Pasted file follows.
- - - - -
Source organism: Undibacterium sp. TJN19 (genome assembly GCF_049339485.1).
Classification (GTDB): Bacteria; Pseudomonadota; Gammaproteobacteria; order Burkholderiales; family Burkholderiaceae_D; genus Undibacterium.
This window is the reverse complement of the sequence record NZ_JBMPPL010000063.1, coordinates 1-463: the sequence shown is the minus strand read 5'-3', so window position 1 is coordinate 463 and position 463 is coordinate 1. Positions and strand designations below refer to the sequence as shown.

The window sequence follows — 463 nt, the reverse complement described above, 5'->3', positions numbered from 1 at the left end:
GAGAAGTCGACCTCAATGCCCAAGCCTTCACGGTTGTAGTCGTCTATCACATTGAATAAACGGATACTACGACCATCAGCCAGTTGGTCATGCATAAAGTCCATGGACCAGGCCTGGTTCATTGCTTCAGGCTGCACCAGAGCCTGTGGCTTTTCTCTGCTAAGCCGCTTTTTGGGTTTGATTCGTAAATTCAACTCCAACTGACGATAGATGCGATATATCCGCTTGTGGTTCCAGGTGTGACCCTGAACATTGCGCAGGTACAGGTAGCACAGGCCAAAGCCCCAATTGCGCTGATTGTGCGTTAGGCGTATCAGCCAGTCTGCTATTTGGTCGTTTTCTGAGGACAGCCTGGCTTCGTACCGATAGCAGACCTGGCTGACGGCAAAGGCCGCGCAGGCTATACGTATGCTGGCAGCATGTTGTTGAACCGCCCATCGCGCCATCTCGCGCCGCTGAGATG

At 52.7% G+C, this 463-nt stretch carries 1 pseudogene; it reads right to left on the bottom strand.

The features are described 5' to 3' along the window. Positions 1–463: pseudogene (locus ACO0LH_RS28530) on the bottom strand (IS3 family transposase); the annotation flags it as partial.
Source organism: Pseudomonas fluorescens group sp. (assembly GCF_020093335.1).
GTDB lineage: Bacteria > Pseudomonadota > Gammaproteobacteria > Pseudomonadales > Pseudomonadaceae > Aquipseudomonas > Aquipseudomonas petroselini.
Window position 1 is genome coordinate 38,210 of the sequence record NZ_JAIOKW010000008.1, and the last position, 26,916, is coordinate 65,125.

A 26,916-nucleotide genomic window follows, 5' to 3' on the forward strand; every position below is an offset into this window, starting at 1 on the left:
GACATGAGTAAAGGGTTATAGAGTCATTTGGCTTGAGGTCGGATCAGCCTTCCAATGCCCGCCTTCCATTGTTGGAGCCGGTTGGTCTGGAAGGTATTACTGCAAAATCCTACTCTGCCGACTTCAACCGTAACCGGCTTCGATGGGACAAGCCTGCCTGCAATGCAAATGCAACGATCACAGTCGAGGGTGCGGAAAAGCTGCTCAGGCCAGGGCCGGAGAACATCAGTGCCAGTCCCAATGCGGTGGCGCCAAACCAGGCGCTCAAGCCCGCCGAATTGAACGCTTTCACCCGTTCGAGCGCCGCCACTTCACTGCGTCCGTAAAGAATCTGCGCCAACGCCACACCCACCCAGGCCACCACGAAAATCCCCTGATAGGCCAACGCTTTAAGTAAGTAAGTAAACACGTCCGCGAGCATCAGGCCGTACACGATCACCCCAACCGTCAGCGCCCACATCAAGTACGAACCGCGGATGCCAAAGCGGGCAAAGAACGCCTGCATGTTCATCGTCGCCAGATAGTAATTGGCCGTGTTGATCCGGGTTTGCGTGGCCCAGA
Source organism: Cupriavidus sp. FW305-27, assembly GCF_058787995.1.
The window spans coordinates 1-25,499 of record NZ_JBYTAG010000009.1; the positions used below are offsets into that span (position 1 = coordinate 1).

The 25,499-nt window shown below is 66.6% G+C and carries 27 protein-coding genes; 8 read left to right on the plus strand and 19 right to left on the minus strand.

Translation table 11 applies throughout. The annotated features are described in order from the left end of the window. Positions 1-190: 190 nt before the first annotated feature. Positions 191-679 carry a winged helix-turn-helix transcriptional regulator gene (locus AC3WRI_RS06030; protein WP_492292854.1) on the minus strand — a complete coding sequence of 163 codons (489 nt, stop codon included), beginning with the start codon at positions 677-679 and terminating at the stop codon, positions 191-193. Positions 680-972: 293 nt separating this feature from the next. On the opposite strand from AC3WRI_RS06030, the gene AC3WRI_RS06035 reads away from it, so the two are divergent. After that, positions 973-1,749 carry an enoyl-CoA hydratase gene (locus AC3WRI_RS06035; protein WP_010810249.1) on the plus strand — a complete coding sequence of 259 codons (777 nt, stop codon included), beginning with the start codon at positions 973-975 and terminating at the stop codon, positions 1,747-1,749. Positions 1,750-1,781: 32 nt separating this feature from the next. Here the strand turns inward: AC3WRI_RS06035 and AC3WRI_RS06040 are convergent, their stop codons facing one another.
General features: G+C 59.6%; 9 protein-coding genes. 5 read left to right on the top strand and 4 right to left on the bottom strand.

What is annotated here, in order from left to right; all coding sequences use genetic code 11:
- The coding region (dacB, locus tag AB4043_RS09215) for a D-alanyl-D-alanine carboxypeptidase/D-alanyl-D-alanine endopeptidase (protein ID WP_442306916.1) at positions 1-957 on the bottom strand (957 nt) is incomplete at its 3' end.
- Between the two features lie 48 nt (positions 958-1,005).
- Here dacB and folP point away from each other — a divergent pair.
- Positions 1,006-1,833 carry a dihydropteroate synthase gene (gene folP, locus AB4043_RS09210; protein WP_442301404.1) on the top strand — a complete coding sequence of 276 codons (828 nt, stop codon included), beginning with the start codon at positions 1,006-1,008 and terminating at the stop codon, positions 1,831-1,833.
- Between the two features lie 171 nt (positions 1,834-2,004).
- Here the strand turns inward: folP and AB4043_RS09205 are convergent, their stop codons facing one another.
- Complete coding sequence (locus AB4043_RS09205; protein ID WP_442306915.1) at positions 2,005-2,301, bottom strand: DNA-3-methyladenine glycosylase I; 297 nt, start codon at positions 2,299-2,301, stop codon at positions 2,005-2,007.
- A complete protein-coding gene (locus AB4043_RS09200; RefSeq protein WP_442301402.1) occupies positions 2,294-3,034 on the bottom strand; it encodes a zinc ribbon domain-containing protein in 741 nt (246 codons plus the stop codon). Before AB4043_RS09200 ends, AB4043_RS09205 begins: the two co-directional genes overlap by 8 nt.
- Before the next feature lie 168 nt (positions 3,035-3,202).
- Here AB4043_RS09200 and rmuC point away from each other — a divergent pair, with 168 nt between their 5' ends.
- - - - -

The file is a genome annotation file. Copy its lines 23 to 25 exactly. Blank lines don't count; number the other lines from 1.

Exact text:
- Between the two features lie 171 nt (positions 1,834-2,004).
- Here the strand turns inward: folP and AB4043_RS09205 are convergent, their stop codons facing one another.
- Complete coding sequence (locus AB4043_RS09205; protein ID WP_442306915.1) at positions 2,005-2,301, bottom strand: DNA-3-methyladenine glycosylase I; 297 nt, start codon at positions 2,299-2,301, stop codon at positions 2,005-2,007.